Investig Clin Urol. 2017 Nov;58(6):460-467. English.
Published online October 31, 2017. https://doi.org/10.4111/icu.2017.58.6.460
© The Korean Urological Association, 2017
Tommaso Cai,1 Francesca Pisano,2 Gabriella Nesi,3 Vittorio Magri,4 Paolo Verze,5 Gianpaolo Perletti,6 Paolo Gontero,2 Vincenzo Mirone,5 and Riccardo Bartoletti7
1Department of Urology, Santa Chiara Regional Hospital, Trento, Italy.
2Department of Urology, University of Turin, Turin, Italy.
3Division of Pathological Anatomy, University of Florence, Florence, Italy.
4Urology and Sonography Secondary Care Clinic, Azienda Ospedaliera Istituti Clinici di Perfezionamento, Milano, Italy.
5Department of Urology, University of Naples Federico II, Naples, Italy.
6Biomedical Research Division, Department of Theoretical and Applied Sciences, Universita degli Studi dell’Insubria, Busto Arsizio, Italy.
7Department of Translational Research and New Technologies, University of Pisa, Pisa, Italy.
Received June 07, 2017; Accepted July 15, 2017.
The role of Chlamydia trachomatis (CT) infection in chronic bacterial prostatitis (CBP) is well known. What is unclear is whether there are any differences in the course or clinical outcome of the disease when the cause is CT or other uropathogens.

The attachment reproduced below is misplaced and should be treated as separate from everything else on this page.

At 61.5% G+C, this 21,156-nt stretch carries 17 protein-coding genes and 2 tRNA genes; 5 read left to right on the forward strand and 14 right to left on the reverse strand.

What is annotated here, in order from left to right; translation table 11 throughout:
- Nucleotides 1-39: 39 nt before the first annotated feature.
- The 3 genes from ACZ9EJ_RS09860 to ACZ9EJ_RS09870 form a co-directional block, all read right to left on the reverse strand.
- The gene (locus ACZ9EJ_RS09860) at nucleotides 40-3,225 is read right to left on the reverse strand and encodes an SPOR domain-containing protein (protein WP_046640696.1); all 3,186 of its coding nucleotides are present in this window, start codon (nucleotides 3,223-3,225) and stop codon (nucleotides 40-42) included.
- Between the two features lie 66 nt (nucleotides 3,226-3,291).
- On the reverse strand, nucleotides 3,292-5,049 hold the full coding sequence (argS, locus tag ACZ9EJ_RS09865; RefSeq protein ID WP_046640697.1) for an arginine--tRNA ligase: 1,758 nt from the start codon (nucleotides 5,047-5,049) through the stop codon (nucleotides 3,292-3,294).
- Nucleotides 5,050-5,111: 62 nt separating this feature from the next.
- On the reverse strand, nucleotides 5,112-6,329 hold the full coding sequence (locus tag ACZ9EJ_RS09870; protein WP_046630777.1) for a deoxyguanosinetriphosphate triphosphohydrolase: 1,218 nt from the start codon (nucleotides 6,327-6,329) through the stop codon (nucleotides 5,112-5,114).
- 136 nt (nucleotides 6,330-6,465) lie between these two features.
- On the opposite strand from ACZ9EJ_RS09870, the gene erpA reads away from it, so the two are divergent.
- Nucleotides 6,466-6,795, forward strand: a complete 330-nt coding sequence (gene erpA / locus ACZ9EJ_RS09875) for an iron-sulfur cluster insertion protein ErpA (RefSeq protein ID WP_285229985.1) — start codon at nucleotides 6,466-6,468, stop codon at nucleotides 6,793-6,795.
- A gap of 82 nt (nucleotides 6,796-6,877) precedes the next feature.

Materials and Methods
A series of 311 patients affected by CBP due to CT (cohort A) was compared with a group of 524 patients affected by CBP caused by common uropathogen bacteria (cohort B). All participants completed the following questionnaires: National Institutes of Health Chronic Prostatitis Symptom Index, International Prostate Symptom Score, International Index of Erectile Function-15 erectile function domain (IIEF-15-EFD), Premature Ejaculation Diagnostic Tool (PEDT), and the Short Form 36 (SF-36) Health Survey. All patients were followed with clinical and microbiological evaluations.
After a mean follow-up time of 42.3 months, the number of symptomatic episodes was significantly higher in patients in cohort A than in cohort B (4.1±1.1 vs. 2.8±0.8, p<0.001), and the mean time to first symptomatic recurrence was shorter in cohort A than in cohort B (3.3±2.3 months vs. 5.7±1.9 months, p<0.001). Moreover, scores on the SF-36 tool were significantly lower in cohort A (96.5±1.0 vs. 99.7±1.9, p<0.001) at the first symptomatic recurrence. Cohort A also showed significantly lower scores on the IIEF-15-EFD and PEDT questionnaires at the end of the follow-up period (26.8±2.9 vs. 27.3±3.3, p=0.02 and 11.5±2.3 vs. 4.5±2.8, p<0.001, respectively).
Patients affected by CBP due to CT infection have a higher number of symptomatic recurrences with a more severe impact on quality of life.
Keywords: Chlamydia trachomatis; Prostatitis